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The new economy belongs to creators

The job market isn’t just slowing down, it’s fundamentally changing forever. And the creator economy is taking over.

A third of Americans — and more than half of those under the age of 45 — have lost their job, been placed on leave, or had their working hours cut .

With  record unemployment numbers , nobody can say for sure just how bad it’s going to get. 

Only that it’s almost certainly going to get worse, and that many of those jobs won’t be there when the world reopens.

And with no job, no businesses open, and nothing to do but sit at home like we’re being told to…people are wondering what they should do now.

Sure, some are looking for new jobs. And some are hoping to ride it out until things improve.

But, increasingly, many are using this downtime to create a new, sustainable income stream for themselves.

Today, the world is experiencing a collective “aha moment”.

In 2008, I was working at a marketing agency in Sausalito, CA that launched the ”Aha Moment” campaign for Mutual of Omaha.

The agency, Skadaddle Media, turned an Airstream trailer into a mobile video recording studio and sent it to tour the country, interviewing thousands of people. They asked about their “aha moments” -- those pivotal realizations that led to a massive change in the direction of their lives.

Watching interview after interview, one of the things that struck me most was how many “aha moments” were sparked by circumstances completely outside of the interviewee’s control.

Getting a terrifying diagnosis.

Living through a horrific accident.

Being laid off from a job.

These events forced people into drastic change.

Things would never be the same again, because things could never be the same again. They had to learn to operate within a new normal and make big changes.

Many of us have dreamed of making those big changes. 

Of leaving the “safe” path behind, and taking our chance on something bigger. 

But most of us didn’t. It was too easy to choose the safe path. 

The safe path meant a paycheck we could depend on. It meant a world that was comforting and familiar.

Well, that path is gone.

Workers can no longer depend on jobs to be available, or on large employers to look out for us.

It’s our unique passion, skills, and expertise — and not our ability to fulfill some corporate mission — that create our economic opportunity.

That’s the “aha” moment that many are experiencing today.

The creator economy is empowering workers

At Podia , a platform for creators to sell digital products to their audience, we’ve been seeing an accelerating trend of workers taking their business online. 

From musicians to artists, designers, yoga instructors, marketers, accountants, wellness coaches, personal trainers, and more, formerly offline workers are looking for a way to bring their business online. They’re doing it by selling digital products like online courses, digital downloads, webinars, and membership sites.

Creators are earning their first “online dollar” by the millions, and they’re joining one of the fastest-growing ecosystems on the planet: the creator economy.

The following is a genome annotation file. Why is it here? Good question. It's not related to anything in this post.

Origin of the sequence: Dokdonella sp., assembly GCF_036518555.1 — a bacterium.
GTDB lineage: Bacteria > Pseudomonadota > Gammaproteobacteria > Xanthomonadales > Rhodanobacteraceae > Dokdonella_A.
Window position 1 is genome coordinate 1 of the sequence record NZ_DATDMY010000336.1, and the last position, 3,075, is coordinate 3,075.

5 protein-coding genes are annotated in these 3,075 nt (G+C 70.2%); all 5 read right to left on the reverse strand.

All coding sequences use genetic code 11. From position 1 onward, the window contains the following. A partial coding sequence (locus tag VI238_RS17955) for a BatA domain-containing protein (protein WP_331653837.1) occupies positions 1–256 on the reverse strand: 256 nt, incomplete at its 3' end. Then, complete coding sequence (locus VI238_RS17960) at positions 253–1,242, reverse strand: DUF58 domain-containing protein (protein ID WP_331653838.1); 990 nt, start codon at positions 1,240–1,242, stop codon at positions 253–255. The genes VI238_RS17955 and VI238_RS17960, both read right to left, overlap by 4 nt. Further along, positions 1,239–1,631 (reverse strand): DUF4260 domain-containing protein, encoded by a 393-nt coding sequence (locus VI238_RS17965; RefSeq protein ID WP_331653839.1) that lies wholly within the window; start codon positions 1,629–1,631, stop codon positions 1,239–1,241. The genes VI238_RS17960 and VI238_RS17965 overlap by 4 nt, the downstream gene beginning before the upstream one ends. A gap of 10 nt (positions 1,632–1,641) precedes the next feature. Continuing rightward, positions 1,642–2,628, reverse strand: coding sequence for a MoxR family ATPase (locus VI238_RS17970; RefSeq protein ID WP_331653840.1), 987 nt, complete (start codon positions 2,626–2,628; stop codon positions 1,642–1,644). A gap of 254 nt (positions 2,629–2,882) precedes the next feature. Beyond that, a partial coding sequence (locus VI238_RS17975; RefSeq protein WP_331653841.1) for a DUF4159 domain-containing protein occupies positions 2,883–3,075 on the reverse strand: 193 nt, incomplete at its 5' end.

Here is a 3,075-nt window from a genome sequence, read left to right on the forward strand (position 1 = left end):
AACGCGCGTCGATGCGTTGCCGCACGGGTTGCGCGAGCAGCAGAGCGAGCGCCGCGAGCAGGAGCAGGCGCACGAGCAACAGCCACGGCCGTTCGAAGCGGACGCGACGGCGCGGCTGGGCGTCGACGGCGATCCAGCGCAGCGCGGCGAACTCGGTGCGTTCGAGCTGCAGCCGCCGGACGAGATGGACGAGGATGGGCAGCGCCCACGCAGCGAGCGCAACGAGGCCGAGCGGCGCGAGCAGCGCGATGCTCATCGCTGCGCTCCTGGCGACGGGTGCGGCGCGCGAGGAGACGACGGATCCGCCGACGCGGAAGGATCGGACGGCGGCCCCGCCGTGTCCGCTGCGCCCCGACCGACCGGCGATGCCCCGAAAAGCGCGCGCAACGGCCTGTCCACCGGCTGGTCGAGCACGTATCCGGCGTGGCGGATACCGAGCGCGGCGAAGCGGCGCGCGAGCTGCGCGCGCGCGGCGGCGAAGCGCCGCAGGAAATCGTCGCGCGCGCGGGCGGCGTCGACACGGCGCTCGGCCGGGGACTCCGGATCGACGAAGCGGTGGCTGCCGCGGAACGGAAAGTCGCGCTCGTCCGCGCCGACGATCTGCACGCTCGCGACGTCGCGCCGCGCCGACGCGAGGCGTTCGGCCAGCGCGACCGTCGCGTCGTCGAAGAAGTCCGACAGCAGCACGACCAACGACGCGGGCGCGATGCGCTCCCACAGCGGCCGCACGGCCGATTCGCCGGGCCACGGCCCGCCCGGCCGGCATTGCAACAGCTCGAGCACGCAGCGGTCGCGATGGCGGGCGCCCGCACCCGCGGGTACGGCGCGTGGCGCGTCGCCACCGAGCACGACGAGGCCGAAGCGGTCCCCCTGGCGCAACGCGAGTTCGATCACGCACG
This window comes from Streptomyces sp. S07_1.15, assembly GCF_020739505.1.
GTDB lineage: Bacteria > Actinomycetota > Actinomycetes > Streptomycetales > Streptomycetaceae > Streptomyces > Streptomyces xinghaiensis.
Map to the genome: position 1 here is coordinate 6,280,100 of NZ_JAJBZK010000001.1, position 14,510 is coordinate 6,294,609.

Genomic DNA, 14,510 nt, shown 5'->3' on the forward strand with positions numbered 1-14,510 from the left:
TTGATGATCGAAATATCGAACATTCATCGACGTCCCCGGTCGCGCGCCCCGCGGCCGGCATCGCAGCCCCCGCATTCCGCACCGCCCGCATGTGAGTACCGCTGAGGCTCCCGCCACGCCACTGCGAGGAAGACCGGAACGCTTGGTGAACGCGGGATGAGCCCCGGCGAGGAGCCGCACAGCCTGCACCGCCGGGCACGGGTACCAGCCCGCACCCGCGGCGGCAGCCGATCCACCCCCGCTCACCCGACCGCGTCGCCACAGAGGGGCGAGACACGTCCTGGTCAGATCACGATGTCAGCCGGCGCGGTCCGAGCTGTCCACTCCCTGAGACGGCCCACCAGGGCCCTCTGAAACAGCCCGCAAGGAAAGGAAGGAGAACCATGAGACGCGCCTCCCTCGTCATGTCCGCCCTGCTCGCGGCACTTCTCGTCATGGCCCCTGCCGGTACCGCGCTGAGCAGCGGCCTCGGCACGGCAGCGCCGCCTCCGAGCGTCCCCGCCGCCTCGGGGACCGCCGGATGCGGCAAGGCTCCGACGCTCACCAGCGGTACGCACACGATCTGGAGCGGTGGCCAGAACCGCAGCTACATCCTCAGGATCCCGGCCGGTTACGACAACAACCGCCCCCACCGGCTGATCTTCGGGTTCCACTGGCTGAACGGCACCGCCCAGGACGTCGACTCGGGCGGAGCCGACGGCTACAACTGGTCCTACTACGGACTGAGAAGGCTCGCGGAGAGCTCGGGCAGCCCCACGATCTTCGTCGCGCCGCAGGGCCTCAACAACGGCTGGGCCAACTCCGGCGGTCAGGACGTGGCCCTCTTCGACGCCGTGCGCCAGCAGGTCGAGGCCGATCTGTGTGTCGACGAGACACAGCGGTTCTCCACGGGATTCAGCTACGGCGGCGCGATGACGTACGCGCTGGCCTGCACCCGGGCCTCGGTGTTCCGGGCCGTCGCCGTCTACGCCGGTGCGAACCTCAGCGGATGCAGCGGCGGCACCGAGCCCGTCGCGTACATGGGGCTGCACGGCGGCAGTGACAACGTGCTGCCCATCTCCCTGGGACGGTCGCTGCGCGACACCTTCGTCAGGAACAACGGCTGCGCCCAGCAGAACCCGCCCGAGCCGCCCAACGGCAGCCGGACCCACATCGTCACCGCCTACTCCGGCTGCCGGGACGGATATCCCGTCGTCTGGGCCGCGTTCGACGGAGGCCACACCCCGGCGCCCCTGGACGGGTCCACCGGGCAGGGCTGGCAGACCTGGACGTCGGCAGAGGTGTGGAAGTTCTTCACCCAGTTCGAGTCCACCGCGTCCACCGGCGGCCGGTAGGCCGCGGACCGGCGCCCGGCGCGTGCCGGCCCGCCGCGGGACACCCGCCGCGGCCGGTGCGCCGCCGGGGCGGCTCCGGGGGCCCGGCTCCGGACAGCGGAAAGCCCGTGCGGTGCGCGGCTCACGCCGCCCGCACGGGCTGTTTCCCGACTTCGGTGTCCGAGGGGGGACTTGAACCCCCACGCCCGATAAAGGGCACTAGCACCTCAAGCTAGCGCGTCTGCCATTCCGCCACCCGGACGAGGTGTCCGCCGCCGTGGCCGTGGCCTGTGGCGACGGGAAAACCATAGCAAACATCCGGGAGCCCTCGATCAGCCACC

In the creator economy, people sell products to others who want to learn from, be entertained by, or support the creator. 

From teaching people how to plant backyard gardens, to building membership communities around bread baking, to helping professionals master Microsoft Excel, creators are turning their knowledge into products that others are happy to pay for. 

Participating in the creator economy has unique advantages over traditional work:

1. Equity, not wage dependence

In the creator economy, every creator is a business owner. By building an audience for your digital business, you build equity that, nurtured properly, increases in value over time.

2. Pay uncapped by the number of hours in a day

Creators aren’t trading hours for time; they’re building products that virtually anyone anywhere in the world can purchase.

3. Authenticity and individuality

A creator’s work centers around their passion, skills, and expertise, not what their employer demands of them. The internet has connected us all, and even the most niche creators can find an audience.

The creator economy is more than an exchange of goods and money; it’s a shift toward the freedom and empowerment of workers everywhere.

Creators are well-suited to weather economic downturns, too, as demand for learning new skills goes up when the job market suffers.

We’re seeing deeper and deeper engagement from creators’ audiences on Podia, with an unprecedented surge in digital product sales:

And customers are flocking to creators’ sites. Here’s a look at traffic to creator websites, which increased more than 40% last month:

The economy will never be the same

Last year, we surveyed 2,000 creators , and 73% of those with a day job planned to quit within three years to become full-time creators.

For many of them, those plans just got fast-forwarded, and they’re experiencing a mass aha moment about the opportunity in front of them.

As they find their footing and build stable, healthy incomes from their creative work, they’ll experience that same “aha moment” as so many creators before.

They’ll think, “I never want to work a ‘real’ job again.”

And they won’t have to.


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About the author

Len Markidan is the CMO of Podia, a platform for creators to sell online courses, communities, and digital downloads. He’s created and sold six-figure online courses using strategies like the ones in this article. Get his free 12,000+ word guide to creating profitable online courses, even if you’ve never done it before.